White House: Let inquiry run course
A White House spokesman said Sunday that it’s premature to say that Attorney General Jeff Sessions should recuse himself and appoint a special prosecutor to look into Russian meddling in the 2016 U.S. election aimed at helping elect Donald Trump.
The assessment by Sarah Huckabee Sanders comes as a growing number of Democrats are calling for Sessions, who was a key figure in Trump’s campaign, to step aside as the FBI and the Justice Department review recent events in a formal investigation.
Appearing Sunday on ABC’s This Week, Sanders said congressional committees looking into Russian activity should be allowed to do their work first.
“I don’t think we’re there yet,” she said. “Let’s work through this process. You guys want to jump to the very end of the line.
“We’re confident whatever review that Congress wants to do, that’s the first step,” Sanders said.
Sanders also said the investigations would find no efforts by the Trump campaign to collude with Russians and suggested that the focus on Russia was being driven by Democrats still upset by the election result.
“We’re extremely confident that, whatever review, they’re all going to come to the same conclusion: that we had no involvement in this,” Sanders said.
The problem, McCoy said, is that Arkansas’ current conscientious objection statutes are narrowly tailored to allow doctors to opt out of performing abortions and abortion-related counseling. Those protections do not extend to insurance providers and do not cover other health care services, such as working with stem cells.
HB1628 would create “umbrella” protections throughout the health care sector, McCoy said.
Providing his own example, Smith said the legislation would protect a Muslim doctor from performing heart surgery with the heart valves of a pig, if he has religious objections.
However, no physicians have reached out asking for such protections, according Arkansas Medical Society Executive Vice President David Wroten, who said the statewide association would “definitely have concerns” with the legislation.
“Insurance companies do not have consciences” because they are not people, Wroten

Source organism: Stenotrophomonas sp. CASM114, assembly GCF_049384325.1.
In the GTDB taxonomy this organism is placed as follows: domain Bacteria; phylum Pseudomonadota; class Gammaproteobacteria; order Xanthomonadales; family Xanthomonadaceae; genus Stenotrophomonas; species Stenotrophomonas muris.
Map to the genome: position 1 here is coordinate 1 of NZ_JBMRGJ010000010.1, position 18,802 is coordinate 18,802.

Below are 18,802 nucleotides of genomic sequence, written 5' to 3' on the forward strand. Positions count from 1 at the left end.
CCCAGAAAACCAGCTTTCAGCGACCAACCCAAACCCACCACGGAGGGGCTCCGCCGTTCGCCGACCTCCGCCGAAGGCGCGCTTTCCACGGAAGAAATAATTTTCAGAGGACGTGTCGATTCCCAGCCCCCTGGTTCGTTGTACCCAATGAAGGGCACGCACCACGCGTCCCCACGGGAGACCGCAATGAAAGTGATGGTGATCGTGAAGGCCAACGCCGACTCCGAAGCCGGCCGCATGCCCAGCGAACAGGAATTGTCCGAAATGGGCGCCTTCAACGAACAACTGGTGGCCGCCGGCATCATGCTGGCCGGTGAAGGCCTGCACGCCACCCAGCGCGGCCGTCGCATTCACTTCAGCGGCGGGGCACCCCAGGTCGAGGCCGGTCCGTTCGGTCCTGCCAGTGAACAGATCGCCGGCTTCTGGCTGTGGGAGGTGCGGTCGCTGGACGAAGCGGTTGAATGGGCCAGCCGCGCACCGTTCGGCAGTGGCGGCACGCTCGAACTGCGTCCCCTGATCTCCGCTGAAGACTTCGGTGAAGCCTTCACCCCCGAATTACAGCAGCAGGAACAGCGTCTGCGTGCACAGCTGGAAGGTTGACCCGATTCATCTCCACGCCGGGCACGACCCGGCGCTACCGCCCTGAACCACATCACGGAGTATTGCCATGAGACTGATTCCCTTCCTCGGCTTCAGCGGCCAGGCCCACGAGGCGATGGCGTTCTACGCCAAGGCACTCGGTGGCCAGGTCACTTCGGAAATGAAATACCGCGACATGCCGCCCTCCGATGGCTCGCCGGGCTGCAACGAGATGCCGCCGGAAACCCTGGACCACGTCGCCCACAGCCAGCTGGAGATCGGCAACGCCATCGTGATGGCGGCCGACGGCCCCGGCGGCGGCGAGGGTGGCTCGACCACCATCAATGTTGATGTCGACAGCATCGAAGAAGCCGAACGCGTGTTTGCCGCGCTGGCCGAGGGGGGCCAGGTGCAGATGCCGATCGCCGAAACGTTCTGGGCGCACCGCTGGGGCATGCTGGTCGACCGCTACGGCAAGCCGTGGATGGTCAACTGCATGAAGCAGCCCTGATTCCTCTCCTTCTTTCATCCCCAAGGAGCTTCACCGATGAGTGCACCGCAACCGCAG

said. HB1628 could open the door to them declining to provide coverage for things such as birth control. The association will reach out to the bill’s sponsors once it has completed a review of the legislation, he said.
Kendra Johnson, the Arkansas director of the Human Rights Campaign, said previous legislation, including the state’s 2015 Religious Freedom Restoration Act, offer similar religious protections to Arkansans without going as far as the HB1628.
“This is a license to discriminate in the health care setting,” Johnson said.
Last year, Arkansas lawmakers approved new ethics rules allowing counselors to turn away clients for reasons of conscience. Legislative approval came despite objections from the American Counseling Association, which said such a rule would violate national standards.
Smith said he does not foresee that the legislation would cause difficulty for people to find care, and that doctors would simply ask their colleagues to perform services they object to. He said the Catholic Diocese of Arkansas had expressed interest in the bill.
The diocese is reviewing the bill but had not taken a stance as of Friday, said Chancellor Dennis Lee, who added that the church does not operate any of the Catholic hospitals in the state. Patrick Gallagher, a lobbyist for the Catholic Charities of Arkansas, said his group had had talks with the sponsors.
The group’s concern is with providing services such as abortion and counseling of contraception, Gallagher said, and not with the people it serves. Gallagher said he had not yet reviewed the bill, which was filed Tuesday.
According to the Family Council, similar legislation has passed in Illinois and Mississippi. Health care “conscience” legislation has also been filed in the U.S. House and Senate.
The bill has been referred to the House Public Health, Welfare and Labor Committee.